Not interested in the microphone included with Aiaiai’s curiously funky Y-com headset? No matter, the Danish design cooperative knows how to build a stripped-down pair, too. Aiaiai’s Pipe earphones discard many of the frivolous novelties from the Y-com in favor of a design that’s right on par with Apple for sheer minimalism, but miles above stock earphones in sound.
Testing and Performance
Much like the Y-com, the Pipe comes squiggled into a clear acrylic tube that looks fit the for the pneumatic tube system down at the local bank. The hollow end caps each come filled with extra silicon ear gels for a total of four different sizes: small, medium, large, and an additional bizzaro shape that looks like a baby’s pacifier. Maybe they’re just for raver appeal – that particular pair couldn’t even hold the phones in our ears.
Both Aiaiai earphones use a distinctive Y-shaped splitter to cleave a single stereo plug wire from the plug into two mono wires headed to each earbud – and annoyingly, no slider to control where the left and right cables peel apart. But beyond that, we found few similarities. The unwieldy cable we complained about on the Y-com has been replaced by a much thinner model on the Pipe, and the earbuds themselves are narrower, too, making them easier to fit them into the ears. We never had a problem with the gels crunching too far down, either, which seemed to persistently happen with the Y-com.
Yet not all the changes were for the better. Aiaiai seems to have inexplicably forgotten to mark the left and right headphones, meaning you’ll never know whether you’ve got them in the proper ears. Industrious types will easily overcome this with their own markings for which ear is which (a strip of tape, perhaps?) but it’s anyone’s guess how Aiaiai slipped up and forgot to ship them that way.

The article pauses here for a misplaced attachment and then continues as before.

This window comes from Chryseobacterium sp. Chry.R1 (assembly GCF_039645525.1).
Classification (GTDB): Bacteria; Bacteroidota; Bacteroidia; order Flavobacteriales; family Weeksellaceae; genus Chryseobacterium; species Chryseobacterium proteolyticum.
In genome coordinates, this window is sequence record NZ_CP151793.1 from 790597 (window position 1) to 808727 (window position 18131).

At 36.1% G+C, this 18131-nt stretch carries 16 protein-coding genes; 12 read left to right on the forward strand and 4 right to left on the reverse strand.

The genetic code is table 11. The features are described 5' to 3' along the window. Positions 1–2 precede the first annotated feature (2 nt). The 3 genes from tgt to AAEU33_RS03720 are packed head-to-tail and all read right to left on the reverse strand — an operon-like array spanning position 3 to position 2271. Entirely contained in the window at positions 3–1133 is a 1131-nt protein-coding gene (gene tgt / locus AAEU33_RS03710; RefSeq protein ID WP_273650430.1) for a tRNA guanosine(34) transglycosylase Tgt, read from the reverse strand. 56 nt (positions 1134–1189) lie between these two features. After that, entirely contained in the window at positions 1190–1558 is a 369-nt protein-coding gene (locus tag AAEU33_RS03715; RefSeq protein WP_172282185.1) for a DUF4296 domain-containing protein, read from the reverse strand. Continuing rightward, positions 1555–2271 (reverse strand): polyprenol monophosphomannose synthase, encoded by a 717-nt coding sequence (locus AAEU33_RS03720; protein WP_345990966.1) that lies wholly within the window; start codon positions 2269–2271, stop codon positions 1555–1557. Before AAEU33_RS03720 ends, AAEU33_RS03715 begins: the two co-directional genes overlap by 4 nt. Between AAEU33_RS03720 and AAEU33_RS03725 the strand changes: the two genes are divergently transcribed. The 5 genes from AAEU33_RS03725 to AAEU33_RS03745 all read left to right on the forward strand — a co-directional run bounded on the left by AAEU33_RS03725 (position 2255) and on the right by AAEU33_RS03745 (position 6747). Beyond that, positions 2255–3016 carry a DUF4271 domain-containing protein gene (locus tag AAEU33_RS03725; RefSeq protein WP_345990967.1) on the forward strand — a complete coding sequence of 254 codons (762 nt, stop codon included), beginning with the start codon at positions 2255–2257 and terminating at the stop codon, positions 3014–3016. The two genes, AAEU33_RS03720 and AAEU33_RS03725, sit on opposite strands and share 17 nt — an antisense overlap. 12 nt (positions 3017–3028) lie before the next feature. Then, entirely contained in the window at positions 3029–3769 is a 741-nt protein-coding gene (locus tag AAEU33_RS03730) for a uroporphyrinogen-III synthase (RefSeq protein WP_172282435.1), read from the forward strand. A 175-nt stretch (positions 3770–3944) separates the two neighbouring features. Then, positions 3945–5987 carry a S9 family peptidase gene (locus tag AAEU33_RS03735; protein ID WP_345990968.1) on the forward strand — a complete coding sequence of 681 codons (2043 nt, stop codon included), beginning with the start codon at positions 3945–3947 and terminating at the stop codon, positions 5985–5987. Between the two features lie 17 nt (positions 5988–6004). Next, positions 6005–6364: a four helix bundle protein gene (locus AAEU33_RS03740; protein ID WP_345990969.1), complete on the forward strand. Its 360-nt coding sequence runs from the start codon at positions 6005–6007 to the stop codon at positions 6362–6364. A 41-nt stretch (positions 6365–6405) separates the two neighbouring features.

Sound quality on the Pipe seemed a hair better to us than on the Y-com, despite drivers that actually measure 1mm smaller in diameter. You’ll get the same big, punchy bass, but with treble that seems a little bit more put together. They still don’t rival Klipsch’s Image S4S4 or Grado’s SR60 for the brightness and clarity in the top end, but we suspect rock and hip-hop fans who prefer a little extra kick in the ear canal will be quite pleased with the grunt these deliver. Just don’t pick them out to find new nuance and instruments in your favorite jazz songs.
For nearly $30 less than the Y-com, Aiaiai delivers a pair of earbuds that look better, fit better, and a sound ever-so-slightly better, to our ears. Audiophiles may not line up to sing praise for this reasonably priced pair of earphones, but music lovers looking for a low-key pair of everyday earbuds will find refuge – and some serious thump – in the Aiaiai Pipe.
- Rock-solid bass
- Firm, comfortable fit
- Minimalist styling
- Unremarkable highs
- No markings for right and left
- No slider